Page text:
by Rupert Darwall
Before Joe Biden’s election, environmental, social and governance (ESG) investing was sweeping all before it. Wall Street was coming to the planet’s rescue and saving capitalism at the same time. It was a self-serving myth. As I show in my new report Capitalism, Socialism and ESG published today, doing well by doing good is no more than Wall Street sales patter. But since the election, financial regulators have been falling over themselves playing catchup.
In early December, Fed governors voted unanimously to join the Network for the Greening of the Financial System, a club of central bankers and financial regulators established by the Banque de France to implement the Paris climate agreement. Acting SEC chair Allison Herren Lee has put climate and ESG front and center of the SEC’s work. “No single issue has been more pressing for me than ensuring that the SEC is fully engaged in confronting the risks and opportunities that climate and ESG pose for investors, our financial system, and our economy,” she says.
At the Department of Labor (DOL), it was widely expected that the new administration would use the Congressional Review Act to scrub out two late-term Trump administration ESG rules governing corporate retiree-savings plans under the 1974 Employee Retirement Income Security Act (ERISA). Instead, the DOL announced that it merely intends to “revisit” the rules. Pending that process, it would not be enforcing them.
The DOL’s position is unconventional, to say the least. The first constitutional duty of the executive is to enforce the law. A trio of Republican senators – Richard Burr, Mike Crapo, and Pat Toomey – have criticized the DOL’s decision to abdicate its legal responsibility to enforce ERISA and the rules that operationalize its provisions to protect retiree incomes.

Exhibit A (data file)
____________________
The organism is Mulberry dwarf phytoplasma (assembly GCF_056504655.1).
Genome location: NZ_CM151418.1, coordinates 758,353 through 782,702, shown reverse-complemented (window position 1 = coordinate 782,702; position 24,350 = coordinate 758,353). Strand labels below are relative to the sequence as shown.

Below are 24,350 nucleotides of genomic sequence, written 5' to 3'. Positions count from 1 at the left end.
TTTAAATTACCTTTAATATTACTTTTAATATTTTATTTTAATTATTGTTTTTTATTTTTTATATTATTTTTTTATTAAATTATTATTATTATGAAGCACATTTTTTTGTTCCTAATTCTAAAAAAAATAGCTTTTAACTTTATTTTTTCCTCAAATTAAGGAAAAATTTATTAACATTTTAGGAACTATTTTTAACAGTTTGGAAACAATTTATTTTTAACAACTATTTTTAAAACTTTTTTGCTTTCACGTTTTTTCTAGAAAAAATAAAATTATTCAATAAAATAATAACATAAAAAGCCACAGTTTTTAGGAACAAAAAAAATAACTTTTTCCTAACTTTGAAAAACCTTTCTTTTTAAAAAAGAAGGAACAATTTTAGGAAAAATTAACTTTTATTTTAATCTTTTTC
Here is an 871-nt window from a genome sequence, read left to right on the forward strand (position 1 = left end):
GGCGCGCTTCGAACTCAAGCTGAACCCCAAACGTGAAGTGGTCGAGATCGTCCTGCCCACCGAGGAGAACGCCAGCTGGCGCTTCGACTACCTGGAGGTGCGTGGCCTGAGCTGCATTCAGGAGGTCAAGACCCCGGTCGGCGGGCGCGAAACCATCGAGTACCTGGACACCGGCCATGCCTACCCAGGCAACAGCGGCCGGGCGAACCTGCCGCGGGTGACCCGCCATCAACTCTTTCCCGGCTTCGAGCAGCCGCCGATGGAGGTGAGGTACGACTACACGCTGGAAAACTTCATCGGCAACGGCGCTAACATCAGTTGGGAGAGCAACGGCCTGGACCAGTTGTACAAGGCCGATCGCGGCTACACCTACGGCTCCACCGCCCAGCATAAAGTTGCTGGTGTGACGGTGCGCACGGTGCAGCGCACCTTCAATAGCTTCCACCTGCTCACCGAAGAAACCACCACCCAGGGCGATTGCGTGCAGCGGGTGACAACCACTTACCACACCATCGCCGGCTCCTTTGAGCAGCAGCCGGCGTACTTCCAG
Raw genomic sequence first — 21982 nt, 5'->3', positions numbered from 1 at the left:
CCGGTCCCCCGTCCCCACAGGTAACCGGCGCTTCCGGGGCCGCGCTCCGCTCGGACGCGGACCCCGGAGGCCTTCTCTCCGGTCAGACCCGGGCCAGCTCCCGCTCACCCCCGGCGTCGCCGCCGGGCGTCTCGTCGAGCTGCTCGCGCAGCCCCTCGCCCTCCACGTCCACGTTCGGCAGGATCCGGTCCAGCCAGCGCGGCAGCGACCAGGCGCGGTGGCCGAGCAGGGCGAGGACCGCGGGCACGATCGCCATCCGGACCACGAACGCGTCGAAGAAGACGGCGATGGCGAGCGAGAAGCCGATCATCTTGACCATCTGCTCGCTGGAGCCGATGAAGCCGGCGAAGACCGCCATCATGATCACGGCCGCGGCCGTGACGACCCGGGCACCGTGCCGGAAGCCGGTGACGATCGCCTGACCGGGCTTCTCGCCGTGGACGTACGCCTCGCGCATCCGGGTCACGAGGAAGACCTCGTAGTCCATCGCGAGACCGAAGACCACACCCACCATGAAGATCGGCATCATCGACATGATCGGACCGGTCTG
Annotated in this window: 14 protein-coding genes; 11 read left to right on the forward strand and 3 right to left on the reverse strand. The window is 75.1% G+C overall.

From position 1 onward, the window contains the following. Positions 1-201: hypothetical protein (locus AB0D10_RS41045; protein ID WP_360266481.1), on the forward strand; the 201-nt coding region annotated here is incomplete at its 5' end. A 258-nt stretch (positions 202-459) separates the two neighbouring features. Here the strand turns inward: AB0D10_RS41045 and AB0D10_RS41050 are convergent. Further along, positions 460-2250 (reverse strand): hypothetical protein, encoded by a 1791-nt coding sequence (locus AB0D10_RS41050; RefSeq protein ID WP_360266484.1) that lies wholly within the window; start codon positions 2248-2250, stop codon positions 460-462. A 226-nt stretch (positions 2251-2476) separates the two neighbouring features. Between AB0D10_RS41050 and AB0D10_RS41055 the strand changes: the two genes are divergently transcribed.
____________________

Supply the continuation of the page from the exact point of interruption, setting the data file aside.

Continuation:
The DOL finds itself between a rock and a hard place. The hard place is President Biden’s first executive order instructing federal agencies to suspend, revise, or rescind (not revisit) Trump administration regulations that conflict with, to use shorthand, the ESG and climate policies of the Biden administration. The rock is the letter of the law. ERISA imposes tightly defined duties on plan managers and fiduciaries to act solely in the interests of plan beneficiaries and must set out to maximize the risk-adjusted financial value of plan assets, considering only so-called pecuniary factors when making investment decisions.
The essence of the DOL’s financial factors rule is to clarify the legal duty of plan managers not to subordinate the financial interests of plan participants to other objectives or promote non-pecuniary goals. “The weight given to any pecuniary factor by a fiduciary should appropriately reflect a prudent assessment of its impact on risk-return,” the rule states. In a tie-break where the pecuniary factors are indistinguishable between two alternatives, the rule requires plan managers to document why the pecuniary attributes of the two alternatives cannot meaningfully be distinguished.
ESG advocates would have us believe that incorporating ESG factors boosts financial returns – or, as the ESG sales patter has it, “doing well by doing good.” Were the superiority of ESG investing strategies clear-cut and supported by generally accepted investment theories, the rule would present little difficulty to a competent investment manager. Yet according to the Biden DOL, the new rule is having a “chilling effect” on integrating ESG factors into investment decisions.